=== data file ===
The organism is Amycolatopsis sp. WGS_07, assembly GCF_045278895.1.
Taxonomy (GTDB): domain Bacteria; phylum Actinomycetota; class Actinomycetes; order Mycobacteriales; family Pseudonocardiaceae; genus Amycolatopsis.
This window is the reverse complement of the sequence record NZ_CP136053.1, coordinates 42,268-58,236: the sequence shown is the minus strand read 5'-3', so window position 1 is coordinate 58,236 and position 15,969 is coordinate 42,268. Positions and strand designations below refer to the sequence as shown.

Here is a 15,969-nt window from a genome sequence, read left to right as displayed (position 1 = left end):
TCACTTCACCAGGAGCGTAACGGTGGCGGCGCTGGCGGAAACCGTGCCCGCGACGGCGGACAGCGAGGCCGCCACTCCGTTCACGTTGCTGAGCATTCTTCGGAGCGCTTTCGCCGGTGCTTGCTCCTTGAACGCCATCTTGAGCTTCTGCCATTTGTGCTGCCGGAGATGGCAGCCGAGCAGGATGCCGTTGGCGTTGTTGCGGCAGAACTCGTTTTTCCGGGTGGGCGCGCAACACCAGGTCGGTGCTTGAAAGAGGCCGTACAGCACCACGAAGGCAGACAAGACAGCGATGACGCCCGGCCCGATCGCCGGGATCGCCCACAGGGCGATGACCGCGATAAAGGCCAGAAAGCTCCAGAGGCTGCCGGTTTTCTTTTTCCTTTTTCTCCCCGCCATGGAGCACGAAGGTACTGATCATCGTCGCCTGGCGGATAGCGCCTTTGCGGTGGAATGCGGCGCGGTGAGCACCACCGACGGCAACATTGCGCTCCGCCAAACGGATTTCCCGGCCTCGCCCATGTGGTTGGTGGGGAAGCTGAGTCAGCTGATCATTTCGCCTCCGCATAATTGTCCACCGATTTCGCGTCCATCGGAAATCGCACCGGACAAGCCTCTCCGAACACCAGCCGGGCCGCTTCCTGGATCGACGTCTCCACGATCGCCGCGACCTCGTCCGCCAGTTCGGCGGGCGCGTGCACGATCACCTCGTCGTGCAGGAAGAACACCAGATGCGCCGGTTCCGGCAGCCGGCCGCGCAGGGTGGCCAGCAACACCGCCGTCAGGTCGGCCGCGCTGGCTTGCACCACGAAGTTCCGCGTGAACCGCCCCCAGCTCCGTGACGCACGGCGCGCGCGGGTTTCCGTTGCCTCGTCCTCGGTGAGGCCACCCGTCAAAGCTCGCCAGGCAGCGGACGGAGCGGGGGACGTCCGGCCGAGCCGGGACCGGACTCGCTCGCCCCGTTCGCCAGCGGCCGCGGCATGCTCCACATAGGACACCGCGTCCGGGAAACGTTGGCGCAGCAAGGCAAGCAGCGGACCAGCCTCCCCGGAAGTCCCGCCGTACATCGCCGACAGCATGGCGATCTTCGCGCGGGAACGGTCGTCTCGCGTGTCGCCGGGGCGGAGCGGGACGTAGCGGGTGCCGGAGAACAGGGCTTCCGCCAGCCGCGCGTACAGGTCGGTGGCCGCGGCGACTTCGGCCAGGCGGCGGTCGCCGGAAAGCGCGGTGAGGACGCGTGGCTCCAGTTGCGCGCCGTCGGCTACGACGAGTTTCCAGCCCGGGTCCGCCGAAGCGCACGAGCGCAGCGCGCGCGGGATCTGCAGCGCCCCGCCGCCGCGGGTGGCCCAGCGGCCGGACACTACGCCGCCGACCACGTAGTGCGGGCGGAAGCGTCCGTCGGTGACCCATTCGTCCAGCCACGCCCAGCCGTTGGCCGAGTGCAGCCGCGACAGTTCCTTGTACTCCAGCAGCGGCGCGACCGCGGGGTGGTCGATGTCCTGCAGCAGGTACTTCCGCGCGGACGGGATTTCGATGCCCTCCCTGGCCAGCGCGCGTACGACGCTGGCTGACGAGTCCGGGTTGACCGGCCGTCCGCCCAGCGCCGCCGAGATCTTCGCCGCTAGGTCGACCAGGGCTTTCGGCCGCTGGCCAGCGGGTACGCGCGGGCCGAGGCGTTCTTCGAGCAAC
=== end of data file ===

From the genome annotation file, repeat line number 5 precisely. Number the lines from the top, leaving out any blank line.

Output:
TCACTTCACCAGGAGCGTAACGGTGGCGGCGCTGGCGGAAACCGTGCCCGCGACGGCGGACAGCGAGGCCGCCACTCCGTTCACGTTGCTGAGCATTCTTCGGAGCGCTTTCGCCGGTGCTTGCTCCTTGAACGCCATCTTGAGCTTCTGCCATTTGTGCTGCCGGAGATGGCAGCCGAGCAGGATGCCGTTGGCGTTGTTGCGGCAGAACTCGTTTTTCCGGGTGGGCGCGCAACACCAGGTCGGTGCTTGAAAGAGGCCGTACAGCACCACGAAGGCAGACAAGACAGCGATGACGCCCGGCCCGATCGCCGGGATCGCCCACAGGGCGATGACCGCGATAAAGGCCAGAAAGCTCCAGAGGCTGCCGGTTTTCTTTTTCCTTTTTCTCCCCGCCATGGAGCACGAAGGTACTGATCATCGTCGCCTGGCGGATAGCGCCTTTGCGGTGGAATGCGGCGCGGTGAGCACCACCGACGGCAACATTGCGCTCCGCCAAACGGATTTCCCGGCCTCGCCCATGTGGTTGGTGGGGAAGCTGAGTCAGCTGATCATTTCGCCTCCGCATAATTGTCCACCGATTTCGCGTCCATCGGAAATCGCACCGGACAAGCCTCTCCGAACACCAGCCGGGCCGCTTCCTGGATCGACGTCTCCACGATCGCCGCGACCTCGTCCGCCAGTTCGGCGGGCGCGTGCACGATCACCTCGTCGTGCAGGAAGAACACCAGATGCGCCGGTTCCGGCAGCCGGCCGCGCAGGGTGGCCAGCAACACCGCCGTCAGGTCGGCCGCGCTGGCTTGCACCACGAAGTTCCGCGTGAACCGCCCCCAGCTCCGTGACGCACGGCGCGCGCGGGTTTCCGTTGCCTCGTCCTCGGTGAGGCCACCCGTCAAAGCTCGCCAGGCAGCGGACGGAGCGGGGGACGTCCGGCCGAGCCGGGACCGGACTCGCTCGCCCCGTTCGCCAGCGGCCGCGGCATGCTCCACATAGGACACCGCGTCCGGGAAACGTTGGCGCAGCAAGGCAAGCAGCGGACCAGCCTCCCCGGAAGTCCCGCCGTACATCGCCGACAGCATGGCGATCTTCGCGCGGGAACGGTCGTCTCGCGTGTCGCCGGGGCGGAGCGGGACGTAGCGGGTGCCGGAGAACAGGGCTTCCGCCAGCCGCGCGTACAGGTCGGTGGCCGCGGCGACTTCGGCCAGGCGGCGGTCGCCGGAAAGCGCGGTGAGGACGCGTGGCTCCAGTTGCGCGCCGTCGGCTACGACGAGTTTCCAGCCCGGGTCCGCCGAAGCGCACGAGCGCAGCGCGCGCGGGATCTGCAGCGCCCCGCCGCCGCGGGTGGCCCAGCGGCCGGACACTACGCCGCCGACCACGTAGTGCGGGCGGAAGCGTCCGTCGGTGACCCATTCGTCCAGCCACGCCCAGCCGTTGGCCGAGTGCAGCCGCGACAGTTCCTTGTACTCCAGCAGCGGCGCGACCGCGGGGTGGTCGATGTCCTGCAGCAGGTACTTCCGCGCGGACGGGATTTCGATGCCCTCCCTGGCCAGCGCGCGTACGACGCTGGCTGACGAGTCCGGGTTGACCGGCCGTCCGCCCAGCGCCGCCGAGATCTTCGCCGCTAGGTCGACCAGGGCTTTCGGCCGCTGGCCAGCGGGTACGCGCGGGCCGAGGCGTTCTTCGAGCAAC